But it’s not just us humans that are positively affected by spending time with dogs – their mood changes when spending time with us too! As Sarah-Jane comments, “dogs will naturally mimic the moods and emotions of those around them. For example, if your dog sees you laughing, chances are that he or she will start to get happy too. Dogs are also excellent at reading our body language. If you’re crying, your dog will know that something is wrong and will try to comfort you by nuzzling up against you or licking your tears away.
“Just like humans, dogs can be affected by depression, anxiety and fears too. It’s normal for some pets to become more clingy than usual while others might retreat to their own space during times of crisis in an unhappy human home.”
And as Dr Lee confirms, “dogs are very perceptive and show a great deal of empathy with human emotions – known as emotional contagion. If their owners show distress and burst into tears, the dog often responds by jumping up, nuzzling and licking the owner ins sympathy. These observations lead animal psychologists to believe dogs can tune in to human emotions.
“Observations of dog behaviour also show that dogs read the expressions on human faces. They watch our eyes very closely, following the direction of gaze to help them judge a situation. They can cleverly recognise facial features, as they still recognise their owner irrespective of hair colour, scarves, hats and makeup. They are also, of course, highly sensitive to their owner’s voice and commands, which convey feelings and emotions.”
Are there any scientific/hormonal changes when we spend time with dogs?
It’s not just our moods that change when spending time with dogs, there is a science behind it too. Dogs can sense Oxytocin, which is the ‘love’ or ‘feel good hormone’ you release when interacting with a dog that makes you happy. In fact, in our recent study3, we found that when we told dogs we love them, their heart increases by 46%!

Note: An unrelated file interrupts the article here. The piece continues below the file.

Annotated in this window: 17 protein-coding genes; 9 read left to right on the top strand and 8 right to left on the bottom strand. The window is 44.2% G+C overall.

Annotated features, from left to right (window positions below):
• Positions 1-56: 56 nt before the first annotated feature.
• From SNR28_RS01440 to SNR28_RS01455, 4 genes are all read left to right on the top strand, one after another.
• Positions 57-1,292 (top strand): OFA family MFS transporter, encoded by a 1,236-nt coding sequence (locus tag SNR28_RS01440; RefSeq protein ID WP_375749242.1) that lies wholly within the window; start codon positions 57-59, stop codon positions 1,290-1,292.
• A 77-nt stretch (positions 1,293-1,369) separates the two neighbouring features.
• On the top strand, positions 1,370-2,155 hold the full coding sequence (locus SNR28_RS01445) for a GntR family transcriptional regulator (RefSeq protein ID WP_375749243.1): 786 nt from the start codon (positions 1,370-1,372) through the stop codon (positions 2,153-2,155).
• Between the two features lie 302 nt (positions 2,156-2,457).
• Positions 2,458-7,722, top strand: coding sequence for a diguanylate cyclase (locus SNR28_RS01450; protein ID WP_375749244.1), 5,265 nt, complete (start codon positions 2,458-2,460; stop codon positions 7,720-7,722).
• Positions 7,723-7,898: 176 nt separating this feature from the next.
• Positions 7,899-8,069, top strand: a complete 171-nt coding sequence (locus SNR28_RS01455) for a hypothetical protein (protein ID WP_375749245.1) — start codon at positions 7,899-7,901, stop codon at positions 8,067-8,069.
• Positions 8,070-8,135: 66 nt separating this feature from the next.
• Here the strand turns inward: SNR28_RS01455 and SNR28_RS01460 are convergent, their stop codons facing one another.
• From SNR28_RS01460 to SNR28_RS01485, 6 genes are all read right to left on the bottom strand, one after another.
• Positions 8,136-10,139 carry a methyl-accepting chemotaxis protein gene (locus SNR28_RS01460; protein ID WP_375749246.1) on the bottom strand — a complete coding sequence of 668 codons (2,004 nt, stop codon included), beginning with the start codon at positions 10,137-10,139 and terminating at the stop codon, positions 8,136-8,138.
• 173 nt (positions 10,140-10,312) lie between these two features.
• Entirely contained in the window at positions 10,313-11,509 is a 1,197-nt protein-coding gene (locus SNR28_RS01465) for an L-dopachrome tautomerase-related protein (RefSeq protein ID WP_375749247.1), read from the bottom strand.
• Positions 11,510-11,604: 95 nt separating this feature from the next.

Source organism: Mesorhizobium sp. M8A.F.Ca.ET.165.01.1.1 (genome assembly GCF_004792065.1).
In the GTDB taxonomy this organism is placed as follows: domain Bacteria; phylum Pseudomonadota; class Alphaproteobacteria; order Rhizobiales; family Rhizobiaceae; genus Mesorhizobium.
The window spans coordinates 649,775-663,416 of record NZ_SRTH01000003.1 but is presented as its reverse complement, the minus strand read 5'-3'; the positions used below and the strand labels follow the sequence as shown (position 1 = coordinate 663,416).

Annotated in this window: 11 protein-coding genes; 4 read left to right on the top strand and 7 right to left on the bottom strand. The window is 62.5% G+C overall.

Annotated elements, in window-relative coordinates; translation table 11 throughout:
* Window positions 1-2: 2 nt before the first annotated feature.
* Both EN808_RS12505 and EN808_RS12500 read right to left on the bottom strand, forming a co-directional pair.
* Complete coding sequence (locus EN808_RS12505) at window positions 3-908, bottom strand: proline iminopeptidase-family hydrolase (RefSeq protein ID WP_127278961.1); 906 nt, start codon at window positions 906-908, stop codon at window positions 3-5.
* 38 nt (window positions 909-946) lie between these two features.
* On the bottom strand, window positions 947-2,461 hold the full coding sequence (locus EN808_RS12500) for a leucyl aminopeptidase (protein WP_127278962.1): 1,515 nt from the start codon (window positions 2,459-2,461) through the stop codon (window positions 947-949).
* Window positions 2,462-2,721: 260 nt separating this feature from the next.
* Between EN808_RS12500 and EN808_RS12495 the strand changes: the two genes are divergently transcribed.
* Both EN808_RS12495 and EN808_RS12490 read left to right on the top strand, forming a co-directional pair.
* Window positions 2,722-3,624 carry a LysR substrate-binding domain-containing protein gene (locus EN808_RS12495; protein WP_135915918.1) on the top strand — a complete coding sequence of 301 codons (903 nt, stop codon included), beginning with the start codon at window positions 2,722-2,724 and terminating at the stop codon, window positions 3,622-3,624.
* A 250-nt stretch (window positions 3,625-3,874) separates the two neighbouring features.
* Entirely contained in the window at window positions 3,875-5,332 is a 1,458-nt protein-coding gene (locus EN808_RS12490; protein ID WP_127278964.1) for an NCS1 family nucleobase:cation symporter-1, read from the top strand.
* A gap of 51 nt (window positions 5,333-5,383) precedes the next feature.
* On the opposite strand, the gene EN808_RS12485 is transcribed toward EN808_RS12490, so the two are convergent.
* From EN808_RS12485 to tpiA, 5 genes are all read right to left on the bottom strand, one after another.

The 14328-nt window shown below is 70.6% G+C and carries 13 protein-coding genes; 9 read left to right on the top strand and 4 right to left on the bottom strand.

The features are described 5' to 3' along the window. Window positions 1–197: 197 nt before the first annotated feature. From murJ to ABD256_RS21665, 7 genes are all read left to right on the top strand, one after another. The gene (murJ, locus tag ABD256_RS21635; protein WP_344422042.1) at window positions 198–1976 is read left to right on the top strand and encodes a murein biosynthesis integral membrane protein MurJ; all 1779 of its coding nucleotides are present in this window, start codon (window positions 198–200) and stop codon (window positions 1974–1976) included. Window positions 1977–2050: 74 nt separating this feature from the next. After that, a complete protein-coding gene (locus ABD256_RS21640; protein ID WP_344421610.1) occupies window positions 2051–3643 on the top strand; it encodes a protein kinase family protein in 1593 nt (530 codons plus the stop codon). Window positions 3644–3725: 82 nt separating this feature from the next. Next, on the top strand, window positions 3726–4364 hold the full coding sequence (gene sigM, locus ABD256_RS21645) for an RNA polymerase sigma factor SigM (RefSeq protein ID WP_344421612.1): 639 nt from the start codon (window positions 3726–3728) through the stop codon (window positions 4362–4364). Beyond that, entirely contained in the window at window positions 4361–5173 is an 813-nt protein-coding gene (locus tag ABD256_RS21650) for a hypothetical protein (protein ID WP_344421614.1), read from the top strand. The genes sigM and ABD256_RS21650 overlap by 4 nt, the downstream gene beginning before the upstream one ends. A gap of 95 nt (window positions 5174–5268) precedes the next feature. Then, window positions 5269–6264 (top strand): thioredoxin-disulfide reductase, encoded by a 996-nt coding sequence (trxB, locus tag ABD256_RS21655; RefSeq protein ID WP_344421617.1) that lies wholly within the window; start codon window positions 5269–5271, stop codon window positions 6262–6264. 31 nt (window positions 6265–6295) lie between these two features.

Sarah-Jane continues: “dogs have been proven to decrease cortisol levels which help reduce anxiety, blood pressure levels and cardiovascular strain. Dogs decrease depressive symptoms such as unhappiness, feelings of worthlessness and insomnia. Dogs increase oxytocin levels, which also increases optimism, self-esteem and the ability to handle stress.
And as Dr Lee says: “research has shown that when we spend time with dogs, this has beneficial effects on cardiovascular risk. In a 2017 study4, over 3 million participants who had no risk factors for cardiovascular disease were followed up for 12 years. The dog owners were found to have a 33% reduction in the risk of dying, and a 17% reduction in the development of cardiovascular disease, compared to those who did not own a dog. Dogs can also lower stress levels, blood levels and anxiety too.”
Commenting, Shannon Keary, Digital PR Manager at Canine Cottages, explains, “Dogs are naturally loving, trusting creatures and make excellent companions too. Anyone who has a dog knows how much comfort they can bring, but its interesting to see the science behind dog and human interactions, and how our moods and bodies are affected by spending time with one another. If anything, it’s great to see confirmation on how special a dog and owner bond really is!”
Overall, I believe that spending time with a dog can have a positive effect on our moods. Dogs have a strong instinct to protect those they love, and their companionship can provide us with emotional support and happiness. They also encourage us to get exercise, which is beneficial for our physical and emotional health. In addition, dogs help us to bond with others and reduce stress levels.
Having a dog in your life is one of the best things you can do for your mental health. Dogs provide us with companionship that makes our lives more enjoyable and fulfilling.
There are so many benefits to having a dog in your life. Whether they are humans’ best friends or our fur babies, dogs have so many wonderful traits that can improve our lives! Being mindful of their needs around us is extremely crucial as well. If we understand the effect emotions have on dogs when they spend time with us, then perhaps we can avoid being a source of stress and do right by our furry companions. – Sarah-Jane.
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- Data according to Statista
- Data according to Statista
- Stats according to Canine Cottages’ Doggy Devotion campaign
- Stats taken from this study